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While the Maya civilization no longer exists today in its original culture, many of its traditions and lifestyles are still being practised today by the descendants of a people who have gone to great pains to ensure that their history and environment are safeguarded against the onslaught of modernization and expansion.
The Maya have shown skills in writing, astronomy, and mathematics, and have devised one of the most accurate calendar system up to this day. They settled in the area known as Mundo Maya: Yucatan. Campeche, Quintana Roo, part of Tabasco, and Chiapas, in the current countries of Belize and Guatemala, and the western part of El Salvador and Honduras. (Opening Photo: View of La Peninsula restaurant and palapas in the solarium area at Xcaret theme park.)
The Preclassic period (500 BC-250 AD) saw the emergence in Quintana Roo of the ceremonial centers of Coba, Dzibanche, and Kohunlich, which also florished during the Classic period (250 AD-1000 AD). During this period, in the south of the state as a result of the use of wells, irrigation, and raised fields to increase agricultural production, the cities of Kohunlich, Oxtankah, Chakanbakan, and Dzibanche, and the surrounding villages eventually housed over one million inhabitants.
Quintana Roo is the gateway to the Mayan World. The major archaelogical sites in this region inclulde Chichen Itza, Uxmal (Yucatan), Calakmul (Campeche), Palenque (Chiapas). Tikal (Guatemala) Lamanai (Belize), and Copan (Honduras).
Coba was once inhabited continuously for over 1,000 years. Surrounded by five large lakes, the only ones in Norhern Yucatan, researchers think Coba was the largest concentration of humanity in the pre-Hispanic America, containing at one time over 100,000 inhabitants. Excavations have been going on for over three decades with a discovery estimated at uncovering some 20 percent of the city.
Whether solitary temples, modest villas or sprawling cities, all Maya structures have one thing in common; they all are set high up, triumphant over their surroundings, as this is regarded as an instinctive position. As a vantage point, pyramids become the essence of Mayan architecture.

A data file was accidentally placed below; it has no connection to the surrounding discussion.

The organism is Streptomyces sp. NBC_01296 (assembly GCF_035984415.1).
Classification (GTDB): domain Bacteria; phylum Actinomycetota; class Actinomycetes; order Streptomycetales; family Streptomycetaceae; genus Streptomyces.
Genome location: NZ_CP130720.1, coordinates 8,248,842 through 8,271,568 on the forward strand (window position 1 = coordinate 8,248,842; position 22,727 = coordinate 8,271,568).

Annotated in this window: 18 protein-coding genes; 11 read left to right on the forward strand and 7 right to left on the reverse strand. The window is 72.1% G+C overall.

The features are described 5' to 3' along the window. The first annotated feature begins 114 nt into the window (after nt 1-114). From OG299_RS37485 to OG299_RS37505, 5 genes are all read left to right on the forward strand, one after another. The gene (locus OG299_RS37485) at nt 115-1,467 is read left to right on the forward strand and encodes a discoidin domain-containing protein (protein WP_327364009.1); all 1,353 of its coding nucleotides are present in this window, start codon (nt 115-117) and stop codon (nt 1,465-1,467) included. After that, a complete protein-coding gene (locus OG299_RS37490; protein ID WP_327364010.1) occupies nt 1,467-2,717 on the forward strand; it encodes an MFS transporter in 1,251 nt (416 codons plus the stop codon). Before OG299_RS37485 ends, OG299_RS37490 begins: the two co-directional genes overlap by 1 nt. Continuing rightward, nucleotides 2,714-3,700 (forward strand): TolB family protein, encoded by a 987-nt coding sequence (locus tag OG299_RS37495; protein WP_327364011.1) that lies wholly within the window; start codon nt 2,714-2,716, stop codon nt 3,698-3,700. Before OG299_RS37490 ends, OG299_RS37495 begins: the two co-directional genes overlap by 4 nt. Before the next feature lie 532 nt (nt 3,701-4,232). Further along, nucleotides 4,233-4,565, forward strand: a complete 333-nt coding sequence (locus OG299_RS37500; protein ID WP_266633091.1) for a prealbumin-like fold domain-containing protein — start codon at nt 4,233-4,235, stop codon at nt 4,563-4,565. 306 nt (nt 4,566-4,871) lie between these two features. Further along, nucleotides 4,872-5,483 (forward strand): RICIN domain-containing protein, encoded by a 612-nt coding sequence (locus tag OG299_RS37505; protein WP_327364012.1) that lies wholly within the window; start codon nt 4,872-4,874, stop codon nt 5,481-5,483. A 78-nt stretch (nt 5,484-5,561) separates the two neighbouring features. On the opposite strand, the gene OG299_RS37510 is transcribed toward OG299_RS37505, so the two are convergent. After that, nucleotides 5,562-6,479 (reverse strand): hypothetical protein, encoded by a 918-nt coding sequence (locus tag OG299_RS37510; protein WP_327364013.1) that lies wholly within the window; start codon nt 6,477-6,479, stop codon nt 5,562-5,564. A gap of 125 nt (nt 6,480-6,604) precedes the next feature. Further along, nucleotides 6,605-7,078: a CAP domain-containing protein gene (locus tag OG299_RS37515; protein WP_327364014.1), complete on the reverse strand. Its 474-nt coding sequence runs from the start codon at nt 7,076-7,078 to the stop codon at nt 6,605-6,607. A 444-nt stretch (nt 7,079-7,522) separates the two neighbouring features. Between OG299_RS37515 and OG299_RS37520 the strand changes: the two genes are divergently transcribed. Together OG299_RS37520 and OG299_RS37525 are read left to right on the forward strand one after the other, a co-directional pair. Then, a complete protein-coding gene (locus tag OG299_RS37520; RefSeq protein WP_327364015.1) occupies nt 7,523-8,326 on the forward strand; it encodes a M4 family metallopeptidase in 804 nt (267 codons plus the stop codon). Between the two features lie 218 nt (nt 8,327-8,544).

Still evident today are the straw huts and palaces crowned by thatched roofs. Unchanged for over 2,000 years, the straw hut is rectangular with rounded extremities. Walls are made using sticks covered in mud or plain stone, and serve to support the structure for a steep double incline roof made of straw.
The frame of these buildings is the prototype of Mayan edifices. These people reproduced the design of their humble dwellings in stone, greatly refining esthetics in the process, and up to today the straw huts are almost an identical to those built in the first century.
The secret to these amazing strutures lies in the most versatile component of the hovel, its double incline, steeply slanted roof, called palapa in Mexican. Although fragile in appearance, this design is weather resistant (such roofs have been know to survive a hurricane), good thermal insulators, cheap to build and maintain.
Straw roofs are not a Mayan invention, as they originated in Africa from where they spread to five continents. In Yucatan, this form of covering was made with the best native materials. First of these is the chicle tree, zapote by its local name. Its latex once served as a base for chewing gum (today, 99 percent of chewing gum comes from petroleum products), and was extracted through deep incisions made in its trunk.
Zapote is a reddish color, among the hardest woods known, impervious to heat or humidity, and flexible. These qualities make it especially useful for adapting to ornate designs. The second element of construction is wild grass, it grows in abundance throughout the peninsula, reaching heights of one meter. Although not widely used, xit palms are another popular roofing material.